Why Your Brand Didn’t Benefit from Social Media
Social media is an industry buzzword that is being shouted from the rooftops by everyone from small business owners to marketing gurus for its inherent ability to give your brand a real connection to your customers. Unfortunately, many brands dipped their toes in social media and experienced very little turnaround for their efforts. It’s easy for a business that focuses on ROI (return on investment) and quarterly returns to abandon any medium that doesn’t have a clear benefit to them. Approving the time and manpower it takes to create the pages and give them an initial push through advertising is one thing, but having ongoing resources being allocated to providing customers with the tools they need to actually connect with your brand? Here are a few reasons why your brand didn’t benefit from social media.
Social Media Shouldn’t Be Automated
Yes, even some of the biggest names in social media do it to some degree; they set their blog or various RSS feeds up to automatically post to their Twitter and Facebook accounts for them. This can be a great time saver, especially for a small operation that doesn’t have the time to dedicate to each and every social media platform. The downside to this tactic is that it kills community engagement. By allowing services like dlvr.it to deliver your engagement for you, you may generate some traffic, but you should expect little in terms of engagement. Over time, this lack of engagement will turn your social following away as they seek out more active communities in which to express their interest.
Social Media Gives You a Chance to Demonstrate Customer Care
Social media gives your brand the opportunity to create a direct connection between your company and your customer. This connection is both public and private, allowing other customers to see the limits of your company’s passion for customer service goes. When you take negative feedback in stride and work hard to turn that negative experience into a lasting, positive turnaround, you will impress a lot more than that single squeaky wheel. A proper social media campaign is as ongoing as any other part of your customer service. In fact, social media works best as a part of customer service as opposed to your public relations department. If someone wants to express their dissatisfaction with your brand on Twitter, give them a stunning resolution that is both honest and caring on Twitter just as if they had called your call center and spoken to one of your best representatives.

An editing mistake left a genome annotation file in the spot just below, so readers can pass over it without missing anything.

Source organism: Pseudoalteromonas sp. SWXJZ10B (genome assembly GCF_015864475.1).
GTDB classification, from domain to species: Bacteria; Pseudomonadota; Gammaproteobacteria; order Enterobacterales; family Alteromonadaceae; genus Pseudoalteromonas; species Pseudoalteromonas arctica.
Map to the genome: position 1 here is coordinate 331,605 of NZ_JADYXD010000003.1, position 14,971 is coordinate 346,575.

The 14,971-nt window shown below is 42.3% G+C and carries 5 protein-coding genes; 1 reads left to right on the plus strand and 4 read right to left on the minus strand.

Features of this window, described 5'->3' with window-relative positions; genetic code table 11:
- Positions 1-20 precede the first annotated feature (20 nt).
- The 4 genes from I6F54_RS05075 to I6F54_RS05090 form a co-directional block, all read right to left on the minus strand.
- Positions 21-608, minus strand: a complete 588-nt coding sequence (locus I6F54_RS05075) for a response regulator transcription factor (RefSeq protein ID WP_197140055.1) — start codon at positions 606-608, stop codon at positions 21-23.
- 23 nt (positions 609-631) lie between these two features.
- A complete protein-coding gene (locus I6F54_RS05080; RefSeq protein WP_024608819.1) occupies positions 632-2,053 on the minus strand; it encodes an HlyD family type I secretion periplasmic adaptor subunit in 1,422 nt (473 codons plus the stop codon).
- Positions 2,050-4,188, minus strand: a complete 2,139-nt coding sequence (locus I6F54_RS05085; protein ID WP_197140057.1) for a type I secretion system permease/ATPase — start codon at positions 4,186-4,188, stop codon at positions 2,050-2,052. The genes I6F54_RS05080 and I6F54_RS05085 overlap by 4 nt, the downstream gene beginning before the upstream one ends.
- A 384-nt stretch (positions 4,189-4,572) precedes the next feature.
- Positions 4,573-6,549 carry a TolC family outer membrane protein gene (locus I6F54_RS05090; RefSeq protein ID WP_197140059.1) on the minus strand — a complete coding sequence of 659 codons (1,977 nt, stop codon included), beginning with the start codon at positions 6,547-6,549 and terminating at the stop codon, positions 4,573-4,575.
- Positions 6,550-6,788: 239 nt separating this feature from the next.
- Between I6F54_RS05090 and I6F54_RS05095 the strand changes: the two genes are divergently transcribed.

Social Media is About Building Relationships
The entire point of social media isn’t to replace the billboard. It’s to allow users to connect with one-another and build relationships. Brands that take part in social media would benefit from taking part in this community, rather than standing to the side and shouting about their latest project at the top of their lungs. Imagine if you were a single mother of two in the middle of America. You’ve just posted photos of your trip to the Iowa State Fair and expressed your excitement at what a great time you had. You don’t expect too many people to respond to it. Imagine how you’d respond if a travel agency you follow actually takes the time to respond to your post and ask a question like, “That looks like a blast. Did you try any interesting foods?”
For the vast majority of executives out there, that would appear to be a waste of time on the part of the business. For that mother of two in middle America, it was enough to create a lasting impression that your brand cares enough to look to their customers and find out what they are interested in. A connection is instantly formed, and next time her family goes on vacation, they might just give that agency a call to make their travel arrangements. At the very least, she may be inclined to share the interesting outreach to some of her friends. One single contact with a customer when they least expect it, in a way that doesn’t immediately advertise a brand or service, can win a customer over for life.
If your first delve into the world of social media didn’t have an immediate return, consider giving it another go. This time, try a long-term approach that doesn’t focus on advertising, but on customer care. If your business is large enough to have a dedicated customer care department, consider bringing a member of that team over to the project and dedicate them to handling customer issues as they spring up on Twitter or Facebook. The ROI of social media doesn’t exist in any concrete or provable form on paper, but it does exist. In fact, it will soon be the medium at which your customers will go to first, instead of calling your contact center.